On location in Portugal, a film crew runs out of film while making their own version of Roger Corman's Day the World Ended (1955). The producer is nowhere to be found and director Friedrich... See full summary »
A traveling projection-equipment mechanic works in Western Germany along the East-German border, visiting worn-out theatres. He meets with a depressed young man whose marriage has just broken up, and the two decide to travel together.
The director Friedrich Monroe has trouble with finishing a silent b&w movie about Lisbon. He calls his friend, the sound engineer Phillip Winter, for help. As Winter arrives Lisbon weeks ... See full summary »
After the wild life-style of a famous young German photographer almost gets him killed, he goes to Palermo, Sicily to take a break. Can the beautiful city and a beautiful local woman help him calm himself down?
In 1999, Claire's life is forever changed after she survives a car crash. She rescues Sam and starts traveling around the world with him. Writer Eugene follows them and writes their story, as a way of recording dreams is being invented.
The novel writer Dashiell Hammett is involved in the investigation of the mysterious disappearance of a beautiful Chinese cabaret actress in San Francisco.Written by
Michel Rudoy <firstname.lastname@example.org>
Underrated, undervalued, almost designed to be a cult film from the onset
In the background/historical notes to his novel, "Hammett," author Joe Gores says of one character, ". . . and if you don't know who he's based on, you need to read more Hammett." The movie, more or less based upon the novel, takes Gore's dicta to heart with several key characters. The result can be a whole lot of fun if you know your Hammett; if you're a little weak in that category, the result is merely a lot of fun.
Set in 1927 San Francisco, the film catches Dashiell Hammett in transition: Trying to firmly put his Pinkerton days behind him while establishing himself as a writer, dealing with the twin scourges of his World War I - induced tuberculosis and the alcoholism that will plague him almost to the end of his days, he finds himself drawn back into his old life one last time by the irresistible call of friendship and to honor a debt. By the time he's done, he finds himself having paid a far higher price, learning that he had only thought himself to be totally disillusioned beforehand.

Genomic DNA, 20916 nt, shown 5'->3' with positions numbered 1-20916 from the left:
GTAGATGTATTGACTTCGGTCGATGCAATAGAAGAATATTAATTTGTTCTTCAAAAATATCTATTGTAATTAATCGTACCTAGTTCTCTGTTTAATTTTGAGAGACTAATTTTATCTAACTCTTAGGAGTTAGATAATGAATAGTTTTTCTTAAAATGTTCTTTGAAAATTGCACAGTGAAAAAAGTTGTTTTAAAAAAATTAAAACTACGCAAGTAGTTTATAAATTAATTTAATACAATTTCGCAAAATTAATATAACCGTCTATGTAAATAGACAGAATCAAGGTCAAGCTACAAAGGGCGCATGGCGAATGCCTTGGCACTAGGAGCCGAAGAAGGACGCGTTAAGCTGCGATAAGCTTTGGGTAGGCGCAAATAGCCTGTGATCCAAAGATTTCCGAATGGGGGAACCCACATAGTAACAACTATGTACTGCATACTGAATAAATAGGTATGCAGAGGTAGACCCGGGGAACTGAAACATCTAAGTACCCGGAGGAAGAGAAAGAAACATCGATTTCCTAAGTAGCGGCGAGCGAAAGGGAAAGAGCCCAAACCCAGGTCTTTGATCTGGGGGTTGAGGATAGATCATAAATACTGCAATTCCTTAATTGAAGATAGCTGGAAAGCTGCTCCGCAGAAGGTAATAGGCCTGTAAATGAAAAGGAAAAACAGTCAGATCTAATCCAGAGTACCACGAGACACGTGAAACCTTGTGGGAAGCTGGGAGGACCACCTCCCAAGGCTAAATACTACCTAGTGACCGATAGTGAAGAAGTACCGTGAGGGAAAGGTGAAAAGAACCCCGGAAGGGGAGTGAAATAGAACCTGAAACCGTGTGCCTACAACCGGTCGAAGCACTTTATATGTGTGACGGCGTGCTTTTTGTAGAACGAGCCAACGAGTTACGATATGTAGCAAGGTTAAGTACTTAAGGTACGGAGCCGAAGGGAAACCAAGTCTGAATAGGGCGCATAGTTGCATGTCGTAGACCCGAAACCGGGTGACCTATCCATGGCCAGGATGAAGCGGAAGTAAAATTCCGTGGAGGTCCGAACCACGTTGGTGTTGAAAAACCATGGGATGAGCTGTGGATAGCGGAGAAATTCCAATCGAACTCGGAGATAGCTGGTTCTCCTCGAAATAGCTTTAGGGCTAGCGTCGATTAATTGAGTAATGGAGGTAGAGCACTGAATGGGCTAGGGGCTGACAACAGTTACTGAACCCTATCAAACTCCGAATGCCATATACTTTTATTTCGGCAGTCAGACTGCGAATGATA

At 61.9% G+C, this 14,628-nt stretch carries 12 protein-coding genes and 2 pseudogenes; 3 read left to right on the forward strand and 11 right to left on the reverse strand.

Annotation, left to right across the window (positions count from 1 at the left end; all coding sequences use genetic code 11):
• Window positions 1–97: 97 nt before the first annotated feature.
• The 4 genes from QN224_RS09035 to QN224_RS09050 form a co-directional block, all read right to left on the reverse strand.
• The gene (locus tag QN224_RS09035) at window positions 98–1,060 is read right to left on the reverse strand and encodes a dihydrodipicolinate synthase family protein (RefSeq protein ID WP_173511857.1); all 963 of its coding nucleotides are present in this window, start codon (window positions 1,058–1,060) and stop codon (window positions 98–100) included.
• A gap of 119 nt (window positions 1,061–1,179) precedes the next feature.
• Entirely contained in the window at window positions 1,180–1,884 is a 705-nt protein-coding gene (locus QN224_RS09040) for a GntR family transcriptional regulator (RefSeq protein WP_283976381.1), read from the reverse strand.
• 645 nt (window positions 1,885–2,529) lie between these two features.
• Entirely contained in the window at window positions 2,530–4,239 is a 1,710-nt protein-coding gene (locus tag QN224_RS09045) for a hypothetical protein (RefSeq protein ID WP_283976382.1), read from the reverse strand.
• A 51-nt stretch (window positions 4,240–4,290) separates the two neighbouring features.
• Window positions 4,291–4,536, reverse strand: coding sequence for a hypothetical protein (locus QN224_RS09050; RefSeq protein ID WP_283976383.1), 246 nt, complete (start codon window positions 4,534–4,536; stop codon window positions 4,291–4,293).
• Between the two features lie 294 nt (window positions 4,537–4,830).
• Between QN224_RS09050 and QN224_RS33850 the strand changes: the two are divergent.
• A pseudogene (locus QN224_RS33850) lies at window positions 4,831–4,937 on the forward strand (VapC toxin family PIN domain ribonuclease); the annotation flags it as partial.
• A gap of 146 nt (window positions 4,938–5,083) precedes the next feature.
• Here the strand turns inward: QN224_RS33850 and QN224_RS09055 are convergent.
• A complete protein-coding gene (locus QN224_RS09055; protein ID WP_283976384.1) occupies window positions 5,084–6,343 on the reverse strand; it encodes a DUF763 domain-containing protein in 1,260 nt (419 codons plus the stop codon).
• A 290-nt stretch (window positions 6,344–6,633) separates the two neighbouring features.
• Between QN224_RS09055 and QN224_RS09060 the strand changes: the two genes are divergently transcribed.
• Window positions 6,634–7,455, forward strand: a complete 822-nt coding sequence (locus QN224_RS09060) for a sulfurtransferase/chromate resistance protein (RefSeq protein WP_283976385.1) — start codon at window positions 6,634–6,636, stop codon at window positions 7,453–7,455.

"Hammett" the movie is as much an homage as "Hammett" the novel. It is a rare thing for neither a movie nor a novel to suffer by comparison to each other -- especially when the two are so divergent -- but that is exactly what happens here. The screenplay is strong, the production values uniformly excellent (check out the 1920s Market Street Railway streetcar which passes by in the background briefly in one scene, for example; only one in a thousand viewers might recognize it, and only one in possibly two thousand might appreciate the verisimilitude it provides), the direction and pacing authoritative.
Frederic Forrest is virtually perfect as Hammett; by turns ravaged and buoyant, hardboiled and outraged, at every turn ultimately unstoppable. By the film's close, he makes it very clear that, for Hammett, there will be no turning back; those moodily tapping typewriter keys which formed such an eerie backdrop for much of the action will also provide his salvation, and that this is a good thing.
And anyone who disputes that, as Joe Gores would say, needs to read more Hammett.
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